Selkirk’s Chamber of Trade has been awarded nearly £22,000 to set up pop-up shops around the Royal Burgh, in order to help reverse its 30 per cent drop in pedestrian footfall.
The cash is being provided by LEADER (Links Between Activities Developing the Rural Economy) and common good fund sources.
A third of the sum (£7,200) will fund a part-time project manager for 60 days’ work to see the pop-up shop initiative from beginning to end.
Much of the rest will also be devoted to helping owners renovate empty shops and unused outbuildings in the town centre and its many historic closes.
“More than 16 per cent of retail units in the town are left vacant,” explained chamber chairman Will Haegeland, co-owner of the town’s County Hotel.
“A town centre showing boarded-up and closed-down retail units suggests dilapidation and depression. If Selkirk as a town is to survive, this trend has to be arrested and reversed.”
Within the project period, which ends on December 31, 2013, the chamber aims to find uses for at least five currently-underused shops and create three new start-up businesses and seven short-term lets.
“Selkirk Chamber of Trade and Commerce thinks it is time to regain a feeling of community and pride for the High Street,” said Mr Haegeland.
The stated aim of Selkirk’s Chamber of Trade, which was founded in 1919, is ‘to identify and advance the common interests of businesses in Selkirk and to promote the town.’
Mr Haegeland continued: “In and around Selkirk there is a vast range of arts, crafts and food produce being made, but very little of this is for sale within the town.
“The area has a high concentration of creative businesses often working from home premises, WASPS studios and light industrial workshops. Very few are acknowledged in the town centre, yet all may benefit from frequent exposure and outlets there.
“New ways of shopping such as ‘click and collect’ or ‘text and delivery’ can also be included with collection centres of distribution centres in the town.”
He added: “Despite its setting and its literary and historical associations, Selkirk does not seem to offer enough to encourage prolonged visits by tourists. Measures to improve this situation need to be supported by healthy retailing, attractive to visitors and locals.
“The pop-up shop project aims to be a real tool in moving the town centre forward and into a more exciting and vibrant place to visit. It will help encourage visitors to see Selkirk as a worthwhile destination and to extend ‘dwell-time’.”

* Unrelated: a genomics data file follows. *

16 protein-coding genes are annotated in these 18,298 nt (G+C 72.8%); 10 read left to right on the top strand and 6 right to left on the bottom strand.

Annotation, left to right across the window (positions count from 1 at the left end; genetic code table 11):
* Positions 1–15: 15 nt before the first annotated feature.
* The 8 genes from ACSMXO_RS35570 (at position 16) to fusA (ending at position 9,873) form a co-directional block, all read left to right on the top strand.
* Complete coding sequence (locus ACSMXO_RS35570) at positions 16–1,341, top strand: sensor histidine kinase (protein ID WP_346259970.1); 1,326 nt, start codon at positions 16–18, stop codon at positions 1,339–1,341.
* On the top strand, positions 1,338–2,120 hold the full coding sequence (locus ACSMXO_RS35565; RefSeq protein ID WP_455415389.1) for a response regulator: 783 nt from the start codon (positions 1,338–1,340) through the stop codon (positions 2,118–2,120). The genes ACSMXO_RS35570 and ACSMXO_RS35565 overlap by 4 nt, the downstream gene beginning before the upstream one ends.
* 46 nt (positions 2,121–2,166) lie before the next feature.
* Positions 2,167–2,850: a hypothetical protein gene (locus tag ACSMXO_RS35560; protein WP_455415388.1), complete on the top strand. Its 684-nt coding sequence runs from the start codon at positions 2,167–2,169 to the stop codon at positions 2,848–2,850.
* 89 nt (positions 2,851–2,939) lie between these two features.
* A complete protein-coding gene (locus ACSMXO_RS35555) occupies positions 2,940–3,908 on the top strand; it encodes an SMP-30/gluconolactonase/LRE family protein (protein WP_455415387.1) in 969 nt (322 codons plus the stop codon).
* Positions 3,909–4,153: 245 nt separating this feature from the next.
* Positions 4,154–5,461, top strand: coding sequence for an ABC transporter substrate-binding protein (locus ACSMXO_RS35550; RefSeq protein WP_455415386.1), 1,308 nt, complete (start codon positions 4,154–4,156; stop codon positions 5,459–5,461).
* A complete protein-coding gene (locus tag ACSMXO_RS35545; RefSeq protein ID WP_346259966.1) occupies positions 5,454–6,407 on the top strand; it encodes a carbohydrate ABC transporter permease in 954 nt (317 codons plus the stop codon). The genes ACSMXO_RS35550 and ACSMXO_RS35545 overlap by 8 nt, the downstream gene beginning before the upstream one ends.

The initiative will also assist start-up businesses, Mr Haegeland said.
“Finding retailers that are willing to give long-term leases of retail space has proven increasingly difficult throughout the economic recession,” he said.
“Retail space owners therefore need to look at new ways of filling vacant retail space. Short term rent, including by the day, week or month is a way of reducing the risk on both parties.
“We want people who are owners of empty premises to come and speak to us – because the pop-up shop will not just benefit them, but the whole town.”
The remainder of the money will fund events and marketing for the town’s new pop-up shops.
The new project manager’s role will be to focus on promotion by targeting prospective users, preparing and distributing literature and press articles, and arrange scheduling.
Further responsibilities include carrying out a short feasibility study “to test ideas, identify needed organisational measures and further develop the project scope,” the job description reads.
The application deadline is January 25, 2013, at 5pm. Applications should be submitted on the relevant application form. For more information and an application pack, please email firstname.lastname@example.org, or phone Will on 01750 721233 between 10am and 2pm.
Anyone interested in renting, or hiring, an empty premise for a pop-up shop, should also contact Will at Selkirk’s County Hotel.